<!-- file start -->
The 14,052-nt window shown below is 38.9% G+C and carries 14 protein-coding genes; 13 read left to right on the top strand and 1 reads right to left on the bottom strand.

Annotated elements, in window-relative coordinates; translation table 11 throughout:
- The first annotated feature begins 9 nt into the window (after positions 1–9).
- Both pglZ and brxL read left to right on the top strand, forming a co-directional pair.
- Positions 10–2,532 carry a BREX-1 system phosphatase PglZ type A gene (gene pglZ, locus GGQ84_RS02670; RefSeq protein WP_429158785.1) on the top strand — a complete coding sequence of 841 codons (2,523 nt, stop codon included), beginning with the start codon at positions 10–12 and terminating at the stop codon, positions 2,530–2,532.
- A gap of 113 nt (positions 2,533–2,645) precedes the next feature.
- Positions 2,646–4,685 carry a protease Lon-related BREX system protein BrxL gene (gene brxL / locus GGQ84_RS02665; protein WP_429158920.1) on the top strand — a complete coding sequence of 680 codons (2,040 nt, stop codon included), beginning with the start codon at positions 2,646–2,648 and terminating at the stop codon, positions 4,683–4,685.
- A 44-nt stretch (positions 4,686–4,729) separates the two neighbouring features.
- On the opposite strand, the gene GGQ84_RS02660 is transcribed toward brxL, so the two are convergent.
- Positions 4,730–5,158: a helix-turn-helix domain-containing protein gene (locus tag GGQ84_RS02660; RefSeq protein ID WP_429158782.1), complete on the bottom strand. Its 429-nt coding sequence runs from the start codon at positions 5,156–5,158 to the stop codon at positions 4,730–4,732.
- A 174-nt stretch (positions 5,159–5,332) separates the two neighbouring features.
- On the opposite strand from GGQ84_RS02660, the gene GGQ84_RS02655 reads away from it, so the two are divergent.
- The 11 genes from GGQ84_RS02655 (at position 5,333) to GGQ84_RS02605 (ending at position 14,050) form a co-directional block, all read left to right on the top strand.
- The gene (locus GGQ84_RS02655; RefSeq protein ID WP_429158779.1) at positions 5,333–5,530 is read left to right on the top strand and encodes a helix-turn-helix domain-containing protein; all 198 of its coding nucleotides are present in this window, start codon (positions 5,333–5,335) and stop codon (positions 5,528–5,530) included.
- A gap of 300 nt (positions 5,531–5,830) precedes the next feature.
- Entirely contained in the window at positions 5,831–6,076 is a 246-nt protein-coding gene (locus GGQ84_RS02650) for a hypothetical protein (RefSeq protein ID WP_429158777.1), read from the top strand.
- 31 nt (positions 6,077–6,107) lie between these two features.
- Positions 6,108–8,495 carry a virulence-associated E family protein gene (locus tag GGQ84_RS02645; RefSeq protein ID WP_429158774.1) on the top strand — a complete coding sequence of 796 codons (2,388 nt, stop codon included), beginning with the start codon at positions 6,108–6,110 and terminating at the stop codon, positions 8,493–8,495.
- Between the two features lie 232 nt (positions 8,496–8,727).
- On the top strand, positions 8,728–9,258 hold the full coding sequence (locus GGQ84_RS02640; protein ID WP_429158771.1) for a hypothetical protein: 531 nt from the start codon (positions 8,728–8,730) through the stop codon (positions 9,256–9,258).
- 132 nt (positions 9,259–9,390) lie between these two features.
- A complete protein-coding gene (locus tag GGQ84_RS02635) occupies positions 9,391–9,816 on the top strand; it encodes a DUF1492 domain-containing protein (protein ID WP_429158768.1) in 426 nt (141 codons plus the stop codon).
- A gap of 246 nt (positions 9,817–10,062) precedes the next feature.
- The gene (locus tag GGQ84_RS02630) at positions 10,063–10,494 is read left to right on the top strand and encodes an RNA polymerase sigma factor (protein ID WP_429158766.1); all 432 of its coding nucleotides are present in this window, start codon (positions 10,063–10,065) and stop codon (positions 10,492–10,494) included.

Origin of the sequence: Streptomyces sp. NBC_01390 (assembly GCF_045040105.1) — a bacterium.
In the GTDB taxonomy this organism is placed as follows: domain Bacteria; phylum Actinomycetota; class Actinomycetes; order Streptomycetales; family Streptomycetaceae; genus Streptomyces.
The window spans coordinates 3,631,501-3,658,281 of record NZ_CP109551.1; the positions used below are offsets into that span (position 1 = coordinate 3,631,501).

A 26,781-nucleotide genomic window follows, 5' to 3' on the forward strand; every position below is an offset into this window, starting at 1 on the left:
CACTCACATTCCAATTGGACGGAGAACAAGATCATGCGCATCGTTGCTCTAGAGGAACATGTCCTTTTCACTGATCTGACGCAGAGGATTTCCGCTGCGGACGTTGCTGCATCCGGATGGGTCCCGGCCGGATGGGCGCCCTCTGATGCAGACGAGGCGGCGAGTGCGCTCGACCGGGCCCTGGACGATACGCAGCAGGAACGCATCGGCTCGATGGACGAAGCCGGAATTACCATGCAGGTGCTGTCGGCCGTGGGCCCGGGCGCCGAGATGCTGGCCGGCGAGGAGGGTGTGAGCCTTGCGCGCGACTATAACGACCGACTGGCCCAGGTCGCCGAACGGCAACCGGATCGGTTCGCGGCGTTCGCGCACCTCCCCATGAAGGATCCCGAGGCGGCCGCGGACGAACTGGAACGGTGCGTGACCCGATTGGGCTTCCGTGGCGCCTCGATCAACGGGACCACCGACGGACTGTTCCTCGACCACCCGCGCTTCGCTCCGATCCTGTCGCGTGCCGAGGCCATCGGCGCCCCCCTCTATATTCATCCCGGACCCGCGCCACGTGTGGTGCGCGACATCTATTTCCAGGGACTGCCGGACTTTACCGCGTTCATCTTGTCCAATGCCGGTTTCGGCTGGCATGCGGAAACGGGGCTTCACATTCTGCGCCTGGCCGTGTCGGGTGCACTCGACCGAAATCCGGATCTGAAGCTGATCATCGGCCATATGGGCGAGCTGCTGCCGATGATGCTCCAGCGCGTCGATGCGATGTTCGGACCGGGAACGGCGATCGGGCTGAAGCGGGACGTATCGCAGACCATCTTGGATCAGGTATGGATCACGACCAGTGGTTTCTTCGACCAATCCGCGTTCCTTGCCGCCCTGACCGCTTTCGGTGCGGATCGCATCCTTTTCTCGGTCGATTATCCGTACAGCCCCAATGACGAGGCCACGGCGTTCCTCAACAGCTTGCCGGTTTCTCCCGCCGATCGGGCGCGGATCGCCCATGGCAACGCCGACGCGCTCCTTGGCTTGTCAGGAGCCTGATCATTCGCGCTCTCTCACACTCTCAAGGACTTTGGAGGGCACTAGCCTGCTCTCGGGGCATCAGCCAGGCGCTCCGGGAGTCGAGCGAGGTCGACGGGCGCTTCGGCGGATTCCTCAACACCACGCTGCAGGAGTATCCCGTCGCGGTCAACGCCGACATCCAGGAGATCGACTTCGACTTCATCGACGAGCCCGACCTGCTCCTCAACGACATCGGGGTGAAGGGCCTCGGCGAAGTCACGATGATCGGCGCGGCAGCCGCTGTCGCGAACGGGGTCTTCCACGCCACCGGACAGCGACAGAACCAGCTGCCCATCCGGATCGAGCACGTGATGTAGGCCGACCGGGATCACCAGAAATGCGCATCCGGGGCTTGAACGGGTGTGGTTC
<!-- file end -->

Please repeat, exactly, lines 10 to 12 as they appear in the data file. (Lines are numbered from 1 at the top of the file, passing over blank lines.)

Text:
- Positions 4,730–5,158: a helix-turn-helix domain-containing protein gene (locus tag GGQ84_RS02660; RefSeq protein ID WP_429158782.1), complete on the bottom strand. Its 429-nt coding sequence runs from the start codon at positions 5,156–5,158 to the stop codon at positions 4,730–4,732.
- A 174-nt stretch (positions 5,159–5,332) separates the two neighbouring features.
- On the opposite strand from GGQ84_RS02660, the gene GGQ84_RS02655 reads away from it, so the two are divergent.